Sisters of Life: to lay down our lives that others might live
Dominicans: to contemplate and to give to others the fruits of our contemplation
Handmaids of the Heart of Jesus: to live in imitation of Mary as handmaid, virgin, and mother in the diocesan life of the Church

I should make the disclaimer that I have taken these "mottos" directly from the charism/about us pages of these orders' websites, and have not necessarily heard them "straight from the horse's mouth." Excepting the Handmaids, with whom I have already been in somewhat regular contact, ever since my retreat with them.
I know I must not merely think about which mission I like best, or which order has the most appealing apostolate, or which horarium is most suited to my disposition/current routine. I must pray about it.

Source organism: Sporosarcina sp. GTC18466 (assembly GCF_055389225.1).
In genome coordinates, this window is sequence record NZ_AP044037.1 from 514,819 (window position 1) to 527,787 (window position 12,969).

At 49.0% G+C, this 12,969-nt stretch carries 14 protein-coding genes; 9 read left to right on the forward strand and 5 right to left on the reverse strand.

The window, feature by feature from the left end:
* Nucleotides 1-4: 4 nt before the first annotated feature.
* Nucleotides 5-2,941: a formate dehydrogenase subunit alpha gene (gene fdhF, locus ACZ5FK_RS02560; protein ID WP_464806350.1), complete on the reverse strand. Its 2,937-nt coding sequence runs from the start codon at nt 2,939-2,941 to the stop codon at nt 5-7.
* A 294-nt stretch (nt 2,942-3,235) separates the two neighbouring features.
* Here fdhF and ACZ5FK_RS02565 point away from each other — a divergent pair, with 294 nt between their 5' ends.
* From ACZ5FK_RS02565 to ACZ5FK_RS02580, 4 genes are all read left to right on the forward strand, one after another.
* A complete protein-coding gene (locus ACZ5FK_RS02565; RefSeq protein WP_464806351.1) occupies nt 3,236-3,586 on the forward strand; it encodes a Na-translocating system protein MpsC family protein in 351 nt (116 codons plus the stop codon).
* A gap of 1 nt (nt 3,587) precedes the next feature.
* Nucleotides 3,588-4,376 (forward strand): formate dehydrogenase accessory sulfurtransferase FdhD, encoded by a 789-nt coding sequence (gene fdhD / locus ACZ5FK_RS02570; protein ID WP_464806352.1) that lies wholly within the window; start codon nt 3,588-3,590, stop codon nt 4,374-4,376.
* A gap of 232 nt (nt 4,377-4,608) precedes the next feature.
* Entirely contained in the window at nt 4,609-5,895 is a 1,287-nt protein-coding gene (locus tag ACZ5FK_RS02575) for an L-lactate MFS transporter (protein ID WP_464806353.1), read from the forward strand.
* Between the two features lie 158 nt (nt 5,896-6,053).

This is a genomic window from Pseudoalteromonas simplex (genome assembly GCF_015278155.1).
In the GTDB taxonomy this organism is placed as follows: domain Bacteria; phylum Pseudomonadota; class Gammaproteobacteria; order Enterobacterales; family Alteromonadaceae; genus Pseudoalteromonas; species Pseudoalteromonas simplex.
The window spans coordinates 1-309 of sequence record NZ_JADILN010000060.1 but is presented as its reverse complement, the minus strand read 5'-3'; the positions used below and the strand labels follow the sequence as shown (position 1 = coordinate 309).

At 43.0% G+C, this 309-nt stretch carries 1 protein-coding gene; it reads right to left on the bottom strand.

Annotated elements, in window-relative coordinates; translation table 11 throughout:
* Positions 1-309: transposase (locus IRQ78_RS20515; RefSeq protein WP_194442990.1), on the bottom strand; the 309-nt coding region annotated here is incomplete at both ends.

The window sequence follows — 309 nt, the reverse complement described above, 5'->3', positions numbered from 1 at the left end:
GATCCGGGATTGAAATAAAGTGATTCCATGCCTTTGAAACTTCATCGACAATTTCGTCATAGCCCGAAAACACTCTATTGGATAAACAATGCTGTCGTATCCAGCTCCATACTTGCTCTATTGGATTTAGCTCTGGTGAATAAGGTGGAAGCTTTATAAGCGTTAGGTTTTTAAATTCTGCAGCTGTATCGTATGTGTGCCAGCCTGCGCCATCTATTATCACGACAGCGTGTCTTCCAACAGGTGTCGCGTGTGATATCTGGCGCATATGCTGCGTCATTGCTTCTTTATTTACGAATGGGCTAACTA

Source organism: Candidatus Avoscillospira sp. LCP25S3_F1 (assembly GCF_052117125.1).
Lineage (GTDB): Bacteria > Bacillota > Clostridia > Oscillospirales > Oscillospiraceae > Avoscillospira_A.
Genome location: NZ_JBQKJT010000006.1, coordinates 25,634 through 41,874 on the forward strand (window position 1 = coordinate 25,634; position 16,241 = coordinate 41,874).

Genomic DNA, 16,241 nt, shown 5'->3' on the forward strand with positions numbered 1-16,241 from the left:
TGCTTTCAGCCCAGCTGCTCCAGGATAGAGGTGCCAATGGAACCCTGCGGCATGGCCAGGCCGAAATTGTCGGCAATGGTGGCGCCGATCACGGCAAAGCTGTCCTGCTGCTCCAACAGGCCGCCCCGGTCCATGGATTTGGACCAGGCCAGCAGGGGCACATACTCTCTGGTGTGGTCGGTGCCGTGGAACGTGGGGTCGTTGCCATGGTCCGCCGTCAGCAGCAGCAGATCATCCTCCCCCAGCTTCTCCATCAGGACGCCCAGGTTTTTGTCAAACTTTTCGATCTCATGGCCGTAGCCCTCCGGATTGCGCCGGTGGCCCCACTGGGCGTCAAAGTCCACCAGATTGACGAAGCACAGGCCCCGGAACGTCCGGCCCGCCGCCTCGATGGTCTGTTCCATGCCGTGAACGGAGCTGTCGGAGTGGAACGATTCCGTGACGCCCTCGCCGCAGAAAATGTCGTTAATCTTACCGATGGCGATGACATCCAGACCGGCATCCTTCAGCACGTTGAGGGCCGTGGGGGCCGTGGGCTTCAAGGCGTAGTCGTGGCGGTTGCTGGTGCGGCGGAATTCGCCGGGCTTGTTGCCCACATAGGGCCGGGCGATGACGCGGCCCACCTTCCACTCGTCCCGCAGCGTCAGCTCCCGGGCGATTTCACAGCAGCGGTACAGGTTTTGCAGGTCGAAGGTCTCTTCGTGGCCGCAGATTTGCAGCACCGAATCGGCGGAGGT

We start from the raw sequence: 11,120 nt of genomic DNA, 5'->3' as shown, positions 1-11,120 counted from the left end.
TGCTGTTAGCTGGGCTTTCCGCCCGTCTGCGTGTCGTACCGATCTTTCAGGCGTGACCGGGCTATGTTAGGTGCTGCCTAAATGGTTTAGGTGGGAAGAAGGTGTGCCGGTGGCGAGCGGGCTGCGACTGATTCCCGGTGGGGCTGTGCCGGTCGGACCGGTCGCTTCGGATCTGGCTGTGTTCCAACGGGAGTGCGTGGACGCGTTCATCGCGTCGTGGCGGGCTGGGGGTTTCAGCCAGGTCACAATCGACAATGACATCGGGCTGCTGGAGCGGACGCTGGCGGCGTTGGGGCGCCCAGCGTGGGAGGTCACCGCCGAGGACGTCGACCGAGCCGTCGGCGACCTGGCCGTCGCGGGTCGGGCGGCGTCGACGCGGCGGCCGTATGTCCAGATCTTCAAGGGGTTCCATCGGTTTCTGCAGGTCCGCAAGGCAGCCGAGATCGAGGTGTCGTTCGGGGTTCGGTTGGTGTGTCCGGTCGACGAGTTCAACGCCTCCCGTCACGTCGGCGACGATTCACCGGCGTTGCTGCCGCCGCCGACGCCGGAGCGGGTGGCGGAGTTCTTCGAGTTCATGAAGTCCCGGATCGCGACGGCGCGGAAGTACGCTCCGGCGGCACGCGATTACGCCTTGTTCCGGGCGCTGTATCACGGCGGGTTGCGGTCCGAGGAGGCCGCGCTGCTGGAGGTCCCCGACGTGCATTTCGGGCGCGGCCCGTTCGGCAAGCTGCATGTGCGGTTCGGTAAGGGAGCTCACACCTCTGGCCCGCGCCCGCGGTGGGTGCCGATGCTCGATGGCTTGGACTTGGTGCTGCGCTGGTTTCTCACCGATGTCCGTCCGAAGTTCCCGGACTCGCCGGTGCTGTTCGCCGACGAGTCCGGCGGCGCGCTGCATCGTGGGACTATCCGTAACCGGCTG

Furthermore, I know that since I have not yet clearly "received" or "discovered" my heart's greatest longing and my life's unique purpose, I cannot perceive the unity or harmony both missions can participate in.
But I put my hope in the Lord, in this, as in all things, for He has said to me (in one of my favorite Psalms) 
"As the sparrow finds a home and the swallow a nest for her brood, my home is by your altars, Lord of hosts, my King and my God."

 
 
Just listen to this song while you read my musing for today. It made me weep yesterday, as I contemplated the worship of those Wise Man seeing the beautiful infant eyes of their Creator. Here's the Latin/English translation:
Latin text
O magnum mysterium, 
et admirabile sacramentum,
ut animalia viderent Dominum natum,
jacentem in praesepio!
Beata Virgo, cujus viscera
meruerunt portare